Okay, let's try something a little different here. Here's a pitch from someone we all respect, someone who shares very wise insights in the comments. I've already run through a couple of practice pitches here, and I can tell from all the comments that people are starting to understand the nature of pitching. It's not like a query letter, right? And that's because I'm processing your story with my ears instead of with my eyes.
Now, let's all pretend that you're the editor. An author is sitting across a small table from you. You see a very fast pulse in her throat, and her voice shakes just slightly when she greets you. She's nervous. And you know that the pitch will go better for both of you if she's less nervous than this at the end of your very brief meeting. She'll be better able to answer your questions if she's calmer, and that means you'll be able to make a better decision about her story.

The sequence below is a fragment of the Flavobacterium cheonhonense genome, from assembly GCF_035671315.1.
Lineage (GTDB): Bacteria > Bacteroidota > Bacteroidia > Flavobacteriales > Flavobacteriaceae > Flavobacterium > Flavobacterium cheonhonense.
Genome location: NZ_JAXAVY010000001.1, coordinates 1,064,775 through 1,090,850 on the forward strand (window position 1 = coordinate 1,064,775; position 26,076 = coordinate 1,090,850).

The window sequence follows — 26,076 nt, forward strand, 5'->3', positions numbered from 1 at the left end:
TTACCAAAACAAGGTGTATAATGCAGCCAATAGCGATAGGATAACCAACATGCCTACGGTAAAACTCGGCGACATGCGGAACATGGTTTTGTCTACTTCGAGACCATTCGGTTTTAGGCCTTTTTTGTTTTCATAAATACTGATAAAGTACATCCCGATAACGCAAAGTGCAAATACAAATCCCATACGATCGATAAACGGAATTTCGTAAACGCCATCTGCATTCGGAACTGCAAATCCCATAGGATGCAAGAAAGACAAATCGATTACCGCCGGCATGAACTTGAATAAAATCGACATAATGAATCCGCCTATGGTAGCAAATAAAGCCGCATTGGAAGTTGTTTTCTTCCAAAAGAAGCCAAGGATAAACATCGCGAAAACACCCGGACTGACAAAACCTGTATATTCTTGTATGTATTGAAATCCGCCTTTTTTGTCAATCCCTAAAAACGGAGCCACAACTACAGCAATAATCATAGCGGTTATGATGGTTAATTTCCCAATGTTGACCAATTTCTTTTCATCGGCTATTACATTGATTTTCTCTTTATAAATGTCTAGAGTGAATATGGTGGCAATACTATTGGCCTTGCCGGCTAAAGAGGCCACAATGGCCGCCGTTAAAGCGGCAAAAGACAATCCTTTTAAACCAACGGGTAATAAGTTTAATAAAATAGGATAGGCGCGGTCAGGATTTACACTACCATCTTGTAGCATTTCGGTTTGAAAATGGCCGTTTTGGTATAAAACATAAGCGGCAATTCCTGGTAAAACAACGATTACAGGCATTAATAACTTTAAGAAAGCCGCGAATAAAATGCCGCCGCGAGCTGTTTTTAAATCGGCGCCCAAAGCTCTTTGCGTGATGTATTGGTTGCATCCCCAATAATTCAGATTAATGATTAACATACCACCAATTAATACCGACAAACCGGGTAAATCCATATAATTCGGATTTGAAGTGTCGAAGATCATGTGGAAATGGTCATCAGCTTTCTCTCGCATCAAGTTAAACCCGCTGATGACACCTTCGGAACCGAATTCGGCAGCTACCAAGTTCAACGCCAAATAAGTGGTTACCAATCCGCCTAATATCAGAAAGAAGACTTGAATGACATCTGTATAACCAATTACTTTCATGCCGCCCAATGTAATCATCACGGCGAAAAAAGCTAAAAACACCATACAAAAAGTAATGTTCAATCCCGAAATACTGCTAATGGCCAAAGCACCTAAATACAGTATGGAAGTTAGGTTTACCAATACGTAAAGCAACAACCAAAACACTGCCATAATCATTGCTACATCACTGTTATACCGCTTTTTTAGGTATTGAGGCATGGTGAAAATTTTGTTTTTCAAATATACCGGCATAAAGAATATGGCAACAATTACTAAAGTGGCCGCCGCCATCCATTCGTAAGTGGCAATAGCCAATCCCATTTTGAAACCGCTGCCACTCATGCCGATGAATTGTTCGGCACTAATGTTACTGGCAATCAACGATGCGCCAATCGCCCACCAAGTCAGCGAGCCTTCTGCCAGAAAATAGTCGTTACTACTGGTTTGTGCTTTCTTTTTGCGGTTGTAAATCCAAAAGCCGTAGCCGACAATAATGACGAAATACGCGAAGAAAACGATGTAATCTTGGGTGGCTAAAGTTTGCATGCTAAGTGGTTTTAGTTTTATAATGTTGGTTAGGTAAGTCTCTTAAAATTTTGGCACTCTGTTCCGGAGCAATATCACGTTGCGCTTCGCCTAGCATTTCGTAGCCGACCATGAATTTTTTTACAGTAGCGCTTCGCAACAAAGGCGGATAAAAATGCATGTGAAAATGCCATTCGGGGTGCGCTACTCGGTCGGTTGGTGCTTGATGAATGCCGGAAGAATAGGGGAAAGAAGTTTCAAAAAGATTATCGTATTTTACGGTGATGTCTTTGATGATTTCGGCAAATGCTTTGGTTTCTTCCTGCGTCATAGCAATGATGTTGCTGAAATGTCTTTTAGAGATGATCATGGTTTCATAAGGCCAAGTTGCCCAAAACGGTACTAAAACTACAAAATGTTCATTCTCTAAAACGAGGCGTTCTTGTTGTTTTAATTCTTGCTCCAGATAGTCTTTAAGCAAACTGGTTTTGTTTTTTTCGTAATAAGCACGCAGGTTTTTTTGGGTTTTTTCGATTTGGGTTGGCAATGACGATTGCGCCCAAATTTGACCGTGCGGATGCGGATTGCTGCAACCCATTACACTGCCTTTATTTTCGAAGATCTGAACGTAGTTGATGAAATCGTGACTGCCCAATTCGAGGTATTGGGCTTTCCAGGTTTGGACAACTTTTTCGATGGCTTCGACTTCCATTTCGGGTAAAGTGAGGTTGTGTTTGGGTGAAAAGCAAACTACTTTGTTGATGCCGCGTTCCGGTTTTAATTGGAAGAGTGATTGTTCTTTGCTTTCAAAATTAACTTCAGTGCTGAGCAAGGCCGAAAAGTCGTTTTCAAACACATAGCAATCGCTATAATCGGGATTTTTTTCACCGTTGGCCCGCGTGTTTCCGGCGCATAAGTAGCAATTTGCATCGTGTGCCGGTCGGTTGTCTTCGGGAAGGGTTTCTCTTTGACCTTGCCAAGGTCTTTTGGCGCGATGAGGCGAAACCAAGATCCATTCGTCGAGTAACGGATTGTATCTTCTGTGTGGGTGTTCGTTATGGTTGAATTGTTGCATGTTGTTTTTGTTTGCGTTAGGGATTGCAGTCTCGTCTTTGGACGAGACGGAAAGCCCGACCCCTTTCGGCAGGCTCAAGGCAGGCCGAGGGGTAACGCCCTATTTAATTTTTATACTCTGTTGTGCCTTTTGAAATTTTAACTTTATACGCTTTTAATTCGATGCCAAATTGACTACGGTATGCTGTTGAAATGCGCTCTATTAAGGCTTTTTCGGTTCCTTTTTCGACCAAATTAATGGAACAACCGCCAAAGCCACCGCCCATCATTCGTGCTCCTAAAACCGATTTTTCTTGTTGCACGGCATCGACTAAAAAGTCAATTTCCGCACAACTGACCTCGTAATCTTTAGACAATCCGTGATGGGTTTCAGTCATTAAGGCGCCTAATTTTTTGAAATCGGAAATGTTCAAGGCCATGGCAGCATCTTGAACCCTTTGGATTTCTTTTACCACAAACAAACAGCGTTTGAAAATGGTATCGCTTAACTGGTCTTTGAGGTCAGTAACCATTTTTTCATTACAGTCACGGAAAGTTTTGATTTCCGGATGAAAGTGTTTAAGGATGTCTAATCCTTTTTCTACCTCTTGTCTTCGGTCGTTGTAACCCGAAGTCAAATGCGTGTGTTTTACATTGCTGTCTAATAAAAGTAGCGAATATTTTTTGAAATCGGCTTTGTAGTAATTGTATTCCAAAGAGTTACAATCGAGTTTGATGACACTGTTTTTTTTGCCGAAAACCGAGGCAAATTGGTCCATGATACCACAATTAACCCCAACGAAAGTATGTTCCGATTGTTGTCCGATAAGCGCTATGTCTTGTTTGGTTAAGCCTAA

So, here goes. Read the following pitch out loud, one time, and pretend that you're merely hearing it instead of just reading it.
Gaining acceptance by the Rhiaton Crowd was not a problem for Kinush. Admittedly they had helped him to celebrate his elevation with a bath in the sheep dip, but now their world of elegant balls and magical discussion was wide open to him. When the Crowd drive his boyhood friend Meriok into hiding, and his best friend shows more interest in the cut of his sleeves than the fate of his brother, Kinush must make a choice between all he ever wanted and the friend he had served badly.
But magic is more than an elegant pasttime: with the right spells a group of mages could take down whole cities. Inevitably, the ambitions of the Rhiaton Crowd begin to attract unwelcome attention.As he gets more and more entangled in the politics of magic, Kinush - whose idea of hardship is a bed at a country inn - finds himself camped in an olive grove playing stare-me-down with two powerful mages, and he cannot afford to blink...
You're the editors. What questions do you ask the writer?